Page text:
It is amazing how many large companies talk about how they are boosting their efforts to capture the attention of millennials. “We need to tap into the millennials” and “How can we improve our brand to target millennials more effectively.”
Please – stop chasing millennials. Instead, use data to drive marketing,
Sure, the Millenials generation is the biggest cohort in history – representing 32.5% of the US population. Focusing your marketing efforts using a blanket approach to consumers in this group is pointless when you have access to powerful tools which can turbo-charge marketing results.
It’s like saying – we’re only going to sending marketing material to people with brown hair. Everyone’s talking about customers with brown hair having more disposable income, and these digital nomads are ‘mobile first’, and… and…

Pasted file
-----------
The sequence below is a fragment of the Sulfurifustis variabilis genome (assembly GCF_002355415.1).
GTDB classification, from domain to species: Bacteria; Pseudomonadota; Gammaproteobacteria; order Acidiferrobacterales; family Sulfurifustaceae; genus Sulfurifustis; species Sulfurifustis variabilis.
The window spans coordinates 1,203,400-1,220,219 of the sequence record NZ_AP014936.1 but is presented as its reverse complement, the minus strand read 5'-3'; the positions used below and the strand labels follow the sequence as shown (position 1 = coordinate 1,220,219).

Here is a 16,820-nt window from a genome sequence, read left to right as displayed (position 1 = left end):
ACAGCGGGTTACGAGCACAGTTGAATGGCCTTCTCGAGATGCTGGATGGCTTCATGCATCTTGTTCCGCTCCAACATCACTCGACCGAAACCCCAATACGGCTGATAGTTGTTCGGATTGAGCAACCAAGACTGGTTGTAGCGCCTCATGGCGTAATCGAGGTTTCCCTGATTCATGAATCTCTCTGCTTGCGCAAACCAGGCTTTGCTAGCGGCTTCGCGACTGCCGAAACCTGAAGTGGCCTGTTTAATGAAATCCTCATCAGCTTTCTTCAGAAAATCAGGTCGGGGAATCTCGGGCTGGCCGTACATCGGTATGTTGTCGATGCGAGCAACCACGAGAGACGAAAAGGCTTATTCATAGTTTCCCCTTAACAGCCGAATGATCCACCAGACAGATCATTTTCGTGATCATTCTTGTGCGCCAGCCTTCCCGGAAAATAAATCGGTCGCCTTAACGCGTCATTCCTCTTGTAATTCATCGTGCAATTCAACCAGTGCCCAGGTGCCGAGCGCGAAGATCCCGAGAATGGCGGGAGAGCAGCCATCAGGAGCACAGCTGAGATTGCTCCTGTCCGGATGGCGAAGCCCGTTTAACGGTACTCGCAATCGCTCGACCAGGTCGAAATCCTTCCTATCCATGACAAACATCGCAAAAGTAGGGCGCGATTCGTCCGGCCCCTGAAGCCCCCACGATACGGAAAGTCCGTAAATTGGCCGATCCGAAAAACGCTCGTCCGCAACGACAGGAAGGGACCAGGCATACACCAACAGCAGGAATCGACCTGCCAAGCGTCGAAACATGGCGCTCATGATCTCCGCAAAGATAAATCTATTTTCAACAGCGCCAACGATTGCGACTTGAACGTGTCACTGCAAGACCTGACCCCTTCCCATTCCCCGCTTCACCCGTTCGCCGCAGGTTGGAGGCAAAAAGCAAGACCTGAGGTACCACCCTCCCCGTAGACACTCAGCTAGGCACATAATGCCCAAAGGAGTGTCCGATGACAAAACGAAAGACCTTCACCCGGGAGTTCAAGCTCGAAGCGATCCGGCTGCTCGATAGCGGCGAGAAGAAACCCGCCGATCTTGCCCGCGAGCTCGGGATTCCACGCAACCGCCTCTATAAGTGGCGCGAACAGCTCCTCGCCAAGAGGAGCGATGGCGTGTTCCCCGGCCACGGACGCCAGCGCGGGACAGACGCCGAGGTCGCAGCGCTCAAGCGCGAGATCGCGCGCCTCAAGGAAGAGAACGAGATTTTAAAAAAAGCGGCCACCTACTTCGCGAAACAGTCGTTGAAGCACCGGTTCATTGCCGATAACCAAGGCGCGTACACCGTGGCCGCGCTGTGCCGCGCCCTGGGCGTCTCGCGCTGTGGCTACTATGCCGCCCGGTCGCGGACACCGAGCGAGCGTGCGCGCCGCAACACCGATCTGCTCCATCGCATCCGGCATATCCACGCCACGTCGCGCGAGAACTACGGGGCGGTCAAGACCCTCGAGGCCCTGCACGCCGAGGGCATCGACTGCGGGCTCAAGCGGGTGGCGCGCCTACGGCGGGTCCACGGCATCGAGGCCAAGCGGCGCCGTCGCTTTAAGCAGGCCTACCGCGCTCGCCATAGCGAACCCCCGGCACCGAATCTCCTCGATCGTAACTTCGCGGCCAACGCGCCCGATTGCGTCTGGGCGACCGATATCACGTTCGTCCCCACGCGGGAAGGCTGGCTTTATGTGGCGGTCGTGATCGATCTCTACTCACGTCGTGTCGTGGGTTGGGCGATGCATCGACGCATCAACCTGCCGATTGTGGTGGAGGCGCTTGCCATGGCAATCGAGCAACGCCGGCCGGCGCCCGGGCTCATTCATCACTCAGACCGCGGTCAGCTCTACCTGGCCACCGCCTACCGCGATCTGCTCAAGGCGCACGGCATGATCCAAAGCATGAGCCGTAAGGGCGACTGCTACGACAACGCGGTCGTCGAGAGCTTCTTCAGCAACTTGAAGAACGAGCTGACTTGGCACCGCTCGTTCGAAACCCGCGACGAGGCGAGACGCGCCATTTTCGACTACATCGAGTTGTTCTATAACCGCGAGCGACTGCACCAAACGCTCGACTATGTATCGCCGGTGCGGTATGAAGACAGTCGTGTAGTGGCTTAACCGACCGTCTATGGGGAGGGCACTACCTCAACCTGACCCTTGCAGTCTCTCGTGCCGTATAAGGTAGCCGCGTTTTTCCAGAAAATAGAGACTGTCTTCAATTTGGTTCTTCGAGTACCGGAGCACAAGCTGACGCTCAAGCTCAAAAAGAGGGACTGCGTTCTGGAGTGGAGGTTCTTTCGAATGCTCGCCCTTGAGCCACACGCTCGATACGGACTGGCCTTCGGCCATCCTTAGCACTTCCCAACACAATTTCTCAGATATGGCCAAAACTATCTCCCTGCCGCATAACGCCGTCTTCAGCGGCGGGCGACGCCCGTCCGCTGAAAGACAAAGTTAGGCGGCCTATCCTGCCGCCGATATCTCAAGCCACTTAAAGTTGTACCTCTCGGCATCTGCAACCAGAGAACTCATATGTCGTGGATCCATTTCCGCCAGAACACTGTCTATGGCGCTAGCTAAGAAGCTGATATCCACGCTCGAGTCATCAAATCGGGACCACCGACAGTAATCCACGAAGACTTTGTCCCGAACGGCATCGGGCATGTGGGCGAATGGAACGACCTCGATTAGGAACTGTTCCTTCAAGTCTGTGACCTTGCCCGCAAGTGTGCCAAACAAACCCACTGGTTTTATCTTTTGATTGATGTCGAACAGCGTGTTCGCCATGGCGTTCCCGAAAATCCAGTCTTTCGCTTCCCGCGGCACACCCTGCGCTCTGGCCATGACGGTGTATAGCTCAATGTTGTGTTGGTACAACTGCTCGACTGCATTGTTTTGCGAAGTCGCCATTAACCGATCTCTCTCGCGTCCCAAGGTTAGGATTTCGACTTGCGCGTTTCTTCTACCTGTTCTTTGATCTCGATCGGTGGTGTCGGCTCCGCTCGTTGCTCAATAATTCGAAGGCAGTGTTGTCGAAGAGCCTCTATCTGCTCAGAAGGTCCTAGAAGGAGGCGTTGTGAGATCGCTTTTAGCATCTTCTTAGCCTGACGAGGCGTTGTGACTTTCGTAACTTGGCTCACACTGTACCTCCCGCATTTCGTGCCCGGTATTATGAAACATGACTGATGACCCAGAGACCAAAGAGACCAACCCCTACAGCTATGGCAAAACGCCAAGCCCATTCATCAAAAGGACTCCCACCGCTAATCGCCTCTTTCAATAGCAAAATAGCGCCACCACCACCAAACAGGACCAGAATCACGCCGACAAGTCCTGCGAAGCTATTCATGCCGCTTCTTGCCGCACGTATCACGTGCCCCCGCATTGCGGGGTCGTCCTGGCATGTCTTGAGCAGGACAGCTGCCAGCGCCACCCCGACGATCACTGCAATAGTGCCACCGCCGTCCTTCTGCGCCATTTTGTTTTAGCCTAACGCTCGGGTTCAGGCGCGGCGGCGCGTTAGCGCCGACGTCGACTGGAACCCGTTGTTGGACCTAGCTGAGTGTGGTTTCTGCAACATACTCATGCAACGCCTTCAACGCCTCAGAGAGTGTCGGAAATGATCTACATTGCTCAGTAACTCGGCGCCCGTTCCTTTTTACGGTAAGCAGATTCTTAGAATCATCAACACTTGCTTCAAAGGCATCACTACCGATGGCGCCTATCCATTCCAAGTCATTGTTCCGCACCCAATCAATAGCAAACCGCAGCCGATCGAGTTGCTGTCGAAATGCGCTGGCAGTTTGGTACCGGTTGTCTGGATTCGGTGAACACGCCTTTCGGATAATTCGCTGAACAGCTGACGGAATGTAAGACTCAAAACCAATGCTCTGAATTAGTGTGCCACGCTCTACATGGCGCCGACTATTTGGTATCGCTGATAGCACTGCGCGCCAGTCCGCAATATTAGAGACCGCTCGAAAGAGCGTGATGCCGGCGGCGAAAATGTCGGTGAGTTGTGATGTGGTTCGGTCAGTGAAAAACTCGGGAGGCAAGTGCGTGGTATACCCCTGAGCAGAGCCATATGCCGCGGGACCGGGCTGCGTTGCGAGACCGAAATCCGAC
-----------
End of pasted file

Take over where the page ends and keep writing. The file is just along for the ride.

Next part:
Newsflash: Within this age segment of the population are millions of sub-sets and micro-groups which, while they may fit the age profile of your latest marketing campaign – they will have nothing else in common with other millennials. The fact is – millennials are unique, and even if you don’t think they are – THEY believe that they are special. To effective communicate to this audience, you need to break down the segment into smaller bite-sized pieces, into groups which are hyper-tailored to their specific interests and behavioral patterns.
How do we target millennials?
As an established business, you have access to rich and powerful data sources which should be your immediate GO-TO for any marketing campaign. Who are your best customers to date? Do you know the real LTV of a customer? Which customers buy nothing, but are influential over other customers? What drives each segment to purchase? Who drives them to purchase?
With these questions in mind, it’s time to stop listening to anyone who has a vested interest in spending your marketing dollars (I’m looking at you – media buying agencies). JPMorgan Chase recently cut the number of websites their media displayed on from 400,000 down to 5,000 websites and saw almost no drop in performance.
Audience segmentation is your guiding light. Follow it.